This week I had the honor of crowning the winner of National Instruments' student design competition, in which students show off the various inventive ways they use NI's LabView software. For those who don't know, NI builds the software and systems by which an engineer can test and prototype pretty much anything, from an irrigation system to a rocket. LabView is a software environment in which you can put together your parts ahead of time to test how much voltage goes here, how much interference results over there.
Add corrections officers to the list of workers at risk of being replaced by machines. Recently demonstrated computer-vision systems can analyze imagery provided by cameras perched in prison yards, recognizing faces, gestures, and unfolding incidents and warning guards if, say, two groups of inmates appear hostile. It’s one of a smattering of experimental computer-vision systems highlighted in a New York Times piece examining how smart, observant computers may soon document our every move.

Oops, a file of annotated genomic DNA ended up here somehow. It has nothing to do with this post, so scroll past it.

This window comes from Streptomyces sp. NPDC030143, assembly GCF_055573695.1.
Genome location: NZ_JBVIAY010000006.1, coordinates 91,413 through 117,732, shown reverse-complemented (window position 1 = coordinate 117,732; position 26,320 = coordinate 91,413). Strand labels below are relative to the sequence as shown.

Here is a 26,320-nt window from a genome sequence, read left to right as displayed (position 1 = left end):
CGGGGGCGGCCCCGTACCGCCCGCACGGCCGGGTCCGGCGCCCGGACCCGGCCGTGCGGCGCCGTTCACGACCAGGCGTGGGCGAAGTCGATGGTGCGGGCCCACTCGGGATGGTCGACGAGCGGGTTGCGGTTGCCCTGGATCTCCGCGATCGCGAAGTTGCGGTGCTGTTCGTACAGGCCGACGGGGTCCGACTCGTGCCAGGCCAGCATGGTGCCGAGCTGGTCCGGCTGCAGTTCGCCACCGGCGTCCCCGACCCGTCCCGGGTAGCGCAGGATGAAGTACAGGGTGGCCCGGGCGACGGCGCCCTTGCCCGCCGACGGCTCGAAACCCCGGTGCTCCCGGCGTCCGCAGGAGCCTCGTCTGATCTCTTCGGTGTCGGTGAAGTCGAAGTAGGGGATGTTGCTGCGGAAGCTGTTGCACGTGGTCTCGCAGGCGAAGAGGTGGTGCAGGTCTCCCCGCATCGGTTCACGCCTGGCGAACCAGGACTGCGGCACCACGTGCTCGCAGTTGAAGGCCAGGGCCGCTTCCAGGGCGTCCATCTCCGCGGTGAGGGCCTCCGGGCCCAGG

The problem with surveillance cameras is that they can see but they can't think, which means there always has to be a human on the other end making cognitive sense of what's right in front of the camera. But if we meshed machine vision with visual intelligence, DARPA argues in a solicitation for its new "Mind's Eye" program, we could remove the human element from myriad tasks.